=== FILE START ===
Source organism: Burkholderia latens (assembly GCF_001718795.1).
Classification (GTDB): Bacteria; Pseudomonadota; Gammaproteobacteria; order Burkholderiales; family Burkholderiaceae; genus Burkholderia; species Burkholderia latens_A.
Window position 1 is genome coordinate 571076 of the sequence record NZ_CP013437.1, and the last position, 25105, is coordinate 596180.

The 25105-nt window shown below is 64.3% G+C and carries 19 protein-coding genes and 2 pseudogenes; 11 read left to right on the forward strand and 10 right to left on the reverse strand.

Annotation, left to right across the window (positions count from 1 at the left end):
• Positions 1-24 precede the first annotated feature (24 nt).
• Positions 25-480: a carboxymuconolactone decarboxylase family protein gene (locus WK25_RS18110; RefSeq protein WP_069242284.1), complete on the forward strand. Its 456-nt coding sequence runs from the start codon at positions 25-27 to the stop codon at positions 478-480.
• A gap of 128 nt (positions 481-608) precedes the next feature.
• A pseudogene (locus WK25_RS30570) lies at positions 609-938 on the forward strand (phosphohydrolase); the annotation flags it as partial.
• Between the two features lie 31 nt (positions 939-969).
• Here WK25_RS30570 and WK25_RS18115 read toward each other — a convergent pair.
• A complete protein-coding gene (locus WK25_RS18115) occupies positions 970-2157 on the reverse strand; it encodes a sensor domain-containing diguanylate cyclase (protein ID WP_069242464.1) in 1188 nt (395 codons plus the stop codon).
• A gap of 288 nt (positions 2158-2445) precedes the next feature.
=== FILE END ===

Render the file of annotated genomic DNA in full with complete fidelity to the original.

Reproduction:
Source organism: Burkholderia latens (assembly GCF_001718795.1).
Classification (GTDB): Bacteria; Pseudomonadota; Gammaproteobacteria; order Burkholderiales; family Burkholderiaceae; genus Burkholderia; species Burkholderia latens_A.
Window position 1 is genome coordinate 571076 of the sequence record NZ_CP013437.1, and the last position, 25105, is coordinate 596180.

The 25105-nt window shown below is 64.3% G+C and carries 19 protein-coding genes and 2 pseudogenes; 11 read left to right on the forward strand and 10 right to left on the reverse strand.

Annotation, left to right across the window (positions count from 1 at the left end):
• Positions 1-24 precede the first annotated feature (24 nt).
• Positions 25-480: a carboxymuconolactone decarboxylase family protein gene (locus WK25_RS18110; RefSeq protein WP_069242284.1), complete on the forward strand. Its 456-nt coding sequence runs from the start codon at positions 25-27 to the stop codon at positions 478-480.
• A gap of 128 nt (positions 481-608) precedes the next feature.
• A pseudogene (locus WK25_RS30570) lies at positions 609-938 on the forward strand (phosphohydrolase); the annotation flags it as partial.
• Between the two features lie 31 nt (positions 939-969).
• Here WK25_RS30570 and WK25_RS18115 read toward each other — a convergent pair.
• A complete protein-coding gene (locus WK25_RS18115) occupies positions 970-2157 on the reverse strand; it encodes a sensor domain-containing diguanylate cyclase (protein ID WP_069242464.1) in 1188 nt (395 codons plus the stop codon).
• A gap of 288 nt (positions 2158-2445) precedes the next feature.